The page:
When drafting a Will, it is important to consider your options and the different types of Wills that may be suitable for you depending on your life circumstances. In this article, we look at what a Mutual Will is, how it differs from a Mirror Will, along with the advantages and disadvantages of a Mutual Will.
What is a Mutual Will?
Mutual Wills are Wills usually made between two persons - often spouses or partners. Mutual Wills are done simultaneously and are usually accompanied with a binding contract which both parties execute, agreeing to not change or revoke their Wills, without the express permission of the other party. This remains the case even in the event of one of the parties' death or incapacitation.
The Courts have identified the following distinct characteristics that make up a Mutual Will1:
- Mutual Wills are between two persons (contracting parties),
usually spouses or partners, who agree to make Wills on particular
terms and agree that those terms are irrevocable and will remain
- It is not enough for the Wills (Mutual Wills) to be
substantially similar or identical, there must also be an agreement
between the contracting parties that the Wills cannot be
- The Wills may seek to provide a benefit to one of the other
contracting parties, for instance, the benefit of a real property
held (either as joint tenants or tenants in common) by both of them
for the duration of their lifetime, more commonly known as a life
estate or life interest;
- Often includes promises by both contracting parties relating to the terms of their Wills and, mainly about the manner in which their specific property is to be dealt with upon both of their deaths, including to whom the property will eventually pass.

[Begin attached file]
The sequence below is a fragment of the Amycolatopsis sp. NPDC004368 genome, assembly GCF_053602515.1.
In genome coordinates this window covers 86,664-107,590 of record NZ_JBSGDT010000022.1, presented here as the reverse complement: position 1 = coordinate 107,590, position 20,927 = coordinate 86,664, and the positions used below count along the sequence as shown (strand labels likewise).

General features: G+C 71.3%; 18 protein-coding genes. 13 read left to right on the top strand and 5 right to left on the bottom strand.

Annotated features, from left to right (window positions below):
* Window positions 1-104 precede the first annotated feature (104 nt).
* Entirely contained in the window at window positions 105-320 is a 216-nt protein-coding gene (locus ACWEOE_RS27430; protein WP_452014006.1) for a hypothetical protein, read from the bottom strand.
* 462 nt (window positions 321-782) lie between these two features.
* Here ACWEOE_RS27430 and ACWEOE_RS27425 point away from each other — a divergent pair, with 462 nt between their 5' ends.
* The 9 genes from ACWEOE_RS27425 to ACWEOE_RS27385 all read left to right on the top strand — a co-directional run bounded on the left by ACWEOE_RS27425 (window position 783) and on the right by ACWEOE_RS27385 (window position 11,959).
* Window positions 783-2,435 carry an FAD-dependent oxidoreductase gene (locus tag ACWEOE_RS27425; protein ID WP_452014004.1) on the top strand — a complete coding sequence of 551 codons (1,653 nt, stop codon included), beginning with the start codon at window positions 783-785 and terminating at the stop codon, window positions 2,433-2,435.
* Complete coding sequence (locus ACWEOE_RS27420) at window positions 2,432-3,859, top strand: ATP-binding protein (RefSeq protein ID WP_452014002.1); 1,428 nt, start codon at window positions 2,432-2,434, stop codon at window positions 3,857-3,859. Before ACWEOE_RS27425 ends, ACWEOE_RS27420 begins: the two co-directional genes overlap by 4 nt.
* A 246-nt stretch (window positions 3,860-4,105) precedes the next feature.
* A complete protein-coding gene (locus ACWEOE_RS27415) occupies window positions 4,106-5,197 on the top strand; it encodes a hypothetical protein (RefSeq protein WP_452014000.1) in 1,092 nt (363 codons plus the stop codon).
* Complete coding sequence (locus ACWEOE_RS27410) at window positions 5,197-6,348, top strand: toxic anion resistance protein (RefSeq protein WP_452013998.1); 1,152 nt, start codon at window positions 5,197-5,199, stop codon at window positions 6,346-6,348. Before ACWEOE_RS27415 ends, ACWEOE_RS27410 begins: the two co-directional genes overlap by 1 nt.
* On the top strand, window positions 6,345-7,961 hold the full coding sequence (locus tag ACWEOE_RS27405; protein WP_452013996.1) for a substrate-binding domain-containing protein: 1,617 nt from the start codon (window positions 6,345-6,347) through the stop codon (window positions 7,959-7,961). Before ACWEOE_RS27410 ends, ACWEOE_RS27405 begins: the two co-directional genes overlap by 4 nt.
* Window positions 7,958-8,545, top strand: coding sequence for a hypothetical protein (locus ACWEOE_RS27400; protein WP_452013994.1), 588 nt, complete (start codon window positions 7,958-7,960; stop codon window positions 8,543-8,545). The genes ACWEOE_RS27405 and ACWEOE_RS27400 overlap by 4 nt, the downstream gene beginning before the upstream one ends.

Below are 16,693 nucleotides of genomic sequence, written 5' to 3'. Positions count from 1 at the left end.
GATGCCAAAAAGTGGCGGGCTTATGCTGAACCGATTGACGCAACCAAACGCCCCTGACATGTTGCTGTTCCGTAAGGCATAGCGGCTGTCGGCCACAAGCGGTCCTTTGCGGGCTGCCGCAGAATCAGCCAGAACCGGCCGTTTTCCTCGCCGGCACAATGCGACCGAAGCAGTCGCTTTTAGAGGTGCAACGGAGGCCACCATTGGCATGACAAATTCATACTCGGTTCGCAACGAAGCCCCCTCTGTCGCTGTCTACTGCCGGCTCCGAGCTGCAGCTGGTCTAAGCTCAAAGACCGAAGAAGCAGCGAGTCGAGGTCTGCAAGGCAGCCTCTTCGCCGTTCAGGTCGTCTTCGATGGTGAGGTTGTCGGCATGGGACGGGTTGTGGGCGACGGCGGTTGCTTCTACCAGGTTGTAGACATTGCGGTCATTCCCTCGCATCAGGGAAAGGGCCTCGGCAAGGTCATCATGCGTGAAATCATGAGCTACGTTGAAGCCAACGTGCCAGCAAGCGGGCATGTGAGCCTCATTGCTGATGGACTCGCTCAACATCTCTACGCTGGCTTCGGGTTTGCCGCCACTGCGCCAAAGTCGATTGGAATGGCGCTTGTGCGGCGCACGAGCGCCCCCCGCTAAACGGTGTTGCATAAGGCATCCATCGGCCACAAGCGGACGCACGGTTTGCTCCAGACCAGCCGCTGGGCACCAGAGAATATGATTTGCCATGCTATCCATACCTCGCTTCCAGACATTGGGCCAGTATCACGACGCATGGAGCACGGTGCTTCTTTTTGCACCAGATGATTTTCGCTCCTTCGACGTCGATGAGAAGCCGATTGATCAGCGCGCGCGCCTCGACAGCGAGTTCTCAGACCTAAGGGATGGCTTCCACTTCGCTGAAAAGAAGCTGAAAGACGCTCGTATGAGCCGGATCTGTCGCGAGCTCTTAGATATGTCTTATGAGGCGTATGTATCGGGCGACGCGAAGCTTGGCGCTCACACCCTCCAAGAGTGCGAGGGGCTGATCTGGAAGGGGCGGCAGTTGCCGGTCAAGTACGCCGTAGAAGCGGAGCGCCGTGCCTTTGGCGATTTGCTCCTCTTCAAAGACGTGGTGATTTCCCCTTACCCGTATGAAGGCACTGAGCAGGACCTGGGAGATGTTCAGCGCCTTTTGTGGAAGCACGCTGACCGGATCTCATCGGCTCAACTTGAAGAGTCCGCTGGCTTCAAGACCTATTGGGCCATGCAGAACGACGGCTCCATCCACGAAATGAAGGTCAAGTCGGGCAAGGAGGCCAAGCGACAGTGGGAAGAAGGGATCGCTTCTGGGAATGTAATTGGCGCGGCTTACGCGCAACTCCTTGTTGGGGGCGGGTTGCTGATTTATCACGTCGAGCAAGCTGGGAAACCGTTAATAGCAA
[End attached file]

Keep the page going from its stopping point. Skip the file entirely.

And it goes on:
Mutual Will vs Mirror Will
Mutual Wills differ from the more commonly used Mirror Wills in that Mirror Wills are made by two persons - usually spouses or partners - at the same time and the Wills are virtually identical. Unlike Mutual Wills, changes can be made to Mirror Wills by either testator (person or persons who made the Will) at any time, without needing to notify or obtain consent to do so from the other testator.
Mirror Wills are not contractual in nature, as there is no agreement between the persons making Mirror Wills that they will not revoke or change those Wills.
In contrast, Mutual Wills constitute a binding contract between the persons making the Mutual Wills, which means that the Wills cannot be changes or revoked without the other parties' consent.
Advantages of a Mutual Will
A Mutual Will may be more commonly used by parents of blended families or step-families where the contracting parties might have the intention of protecting their respective children's entitlements by ensuring that neither contracting party changes or revokes the terms of the Mutual Wills that they have agreed upon.
Some other advantages of Mutual Wills include:
- Greater security for the contracting parties with a blended
family. For example, in the event that one of the spouses passes
away and the surviving spouse decides to remarry, it provides
greater protection of the assets that they accumulated together
(and to the exclusion of the new partner and their family).
- The contracting parties have a say in who ultimately becomes